Many Democrats and school advocates are calling for tax increases to lessen the impact on schools, but Republicans oppose raising taxes. They say California should live within its means and school districts should be given more flexibility to spend their funds.
"You can't spend what you don't have, and you can't spend what the taxpayers don't have," said State Sen. Bob Huff, R-Diamond Bar, vice chair of the Senate Education Committee.
The unprecedented budget cuts mark a new low for a once highly regarded public school system that began its decline in 1978, when voters approved Proposition 13, which undercut counties' ability to raise property taxes and generate revenue. The ballot measure shifted the responsibility of funding schools to the state and made it more difficult to increase education funding.
California schools now rank at or near the bottom nationally in academic performance, student-teacher ratios in middle and high school, access to guidance counselors and the percentage of seniors who go directly to four-year colleges, according to a February report by UCLA's Institute for Democracy, Education and Access.
In its annual survey this year, Education Week magazine ranked California 47th in per-pupil spending and gave the state a D in academic achievement.
In recent decades, California developed a robust, innovative economy by importing educated workers from other states and countries. But a recent report by the Public Policy Institute of California projected that the state would face a shortage of nearly 1 million college-educated workers in 2025.
State education officials say the budget cuts threaten recent gains in raising test scores and closing a persistent achievement gap between black and Latino students and their white and Asian counterparts.
Democrats are now proposing to eliminate the high school exit exam as a graduation requirement. Jack O'Connell, the state schools chief, has says the exam is essential to helping identify students who fall behind.
The state's budget crisis is taking a heavy toll on school districts such as West Contra Costa Unified, whose financial troubles made it the first school district to be taken over by the state in 1991. Officials say the district, which has large numbers of poor students and English language learners, could face another state takeover if it cannot overcome a $16 million budget shortfall.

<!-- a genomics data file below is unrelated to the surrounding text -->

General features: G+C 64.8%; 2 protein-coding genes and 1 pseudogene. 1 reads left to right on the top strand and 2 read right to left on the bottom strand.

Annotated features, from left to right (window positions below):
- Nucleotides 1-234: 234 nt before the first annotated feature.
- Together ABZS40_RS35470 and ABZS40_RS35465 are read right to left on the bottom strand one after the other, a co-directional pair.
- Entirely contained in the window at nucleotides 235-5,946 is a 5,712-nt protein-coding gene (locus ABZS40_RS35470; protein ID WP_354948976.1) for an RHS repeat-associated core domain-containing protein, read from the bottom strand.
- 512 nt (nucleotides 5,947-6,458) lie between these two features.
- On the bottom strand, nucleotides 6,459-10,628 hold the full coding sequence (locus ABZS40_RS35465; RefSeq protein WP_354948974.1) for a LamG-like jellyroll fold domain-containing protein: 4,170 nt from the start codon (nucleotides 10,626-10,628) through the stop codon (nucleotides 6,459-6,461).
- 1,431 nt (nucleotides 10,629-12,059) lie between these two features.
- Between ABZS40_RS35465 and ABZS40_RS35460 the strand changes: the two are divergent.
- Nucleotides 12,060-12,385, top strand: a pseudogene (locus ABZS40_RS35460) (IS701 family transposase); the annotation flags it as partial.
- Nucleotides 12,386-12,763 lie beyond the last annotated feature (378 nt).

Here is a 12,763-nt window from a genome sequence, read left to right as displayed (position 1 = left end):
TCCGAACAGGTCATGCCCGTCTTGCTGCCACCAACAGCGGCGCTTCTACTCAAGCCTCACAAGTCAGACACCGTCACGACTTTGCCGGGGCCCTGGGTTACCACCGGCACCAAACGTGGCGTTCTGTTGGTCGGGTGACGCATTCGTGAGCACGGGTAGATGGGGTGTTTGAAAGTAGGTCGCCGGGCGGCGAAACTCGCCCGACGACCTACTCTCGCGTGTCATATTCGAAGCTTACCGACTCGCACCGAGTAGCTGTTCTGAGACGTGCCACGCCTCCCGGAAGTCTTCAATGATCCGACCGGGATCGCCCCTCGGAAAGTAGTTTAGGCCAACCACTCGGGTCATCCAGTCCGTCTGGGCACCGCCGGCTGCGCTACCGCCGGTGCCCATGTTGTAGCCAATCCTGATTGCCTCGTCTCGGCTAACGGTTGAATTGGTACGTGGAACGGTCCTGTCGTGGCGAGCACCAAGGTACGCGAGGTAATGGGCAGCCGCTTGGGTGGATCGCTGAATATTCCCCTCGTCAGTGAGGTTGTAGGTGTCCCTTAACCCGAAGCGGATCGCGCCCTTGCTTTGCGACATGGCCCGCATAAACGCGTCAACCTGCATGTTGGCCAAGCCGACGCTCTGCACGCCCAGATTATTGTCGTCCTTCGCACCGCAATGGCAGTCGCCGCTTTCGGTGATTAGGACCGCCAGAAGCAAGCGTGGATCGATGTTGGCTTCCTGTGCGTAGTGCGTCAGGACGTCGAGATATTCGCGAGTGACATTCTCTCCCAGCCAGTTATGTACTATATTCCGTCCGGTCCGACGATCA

"The system is broken," said school board member Antonio Medrano. "We are being forced to cut all kinds of programs."
The cuts are expected to lead to sharp reductions or complete elimination of after-school programs, summer school, adult education, guidance counselors, and electives such as art and music. Class sizes are set to expand from 20 to more than 30 students for kindergarten through third grade.
The teachers union is threatening to strike to protest layoffs of 125 teachers, larger class sizes and proposed cuts to their health care benefits.
"We can't cut our way out of this. We really can't. There will be nothing left of education," said Pixie Hayward-Schickele, who heads the teachers union.
Richmond High School students are bracing for crowded classrooms, fewer course offerings and fewer teachers.
"This school is already overcrowded," said junior Jessica Ledesma, 17. "If there are more students, it's going to be harder to pay attention because it will be loud and crowded and stuffy in there."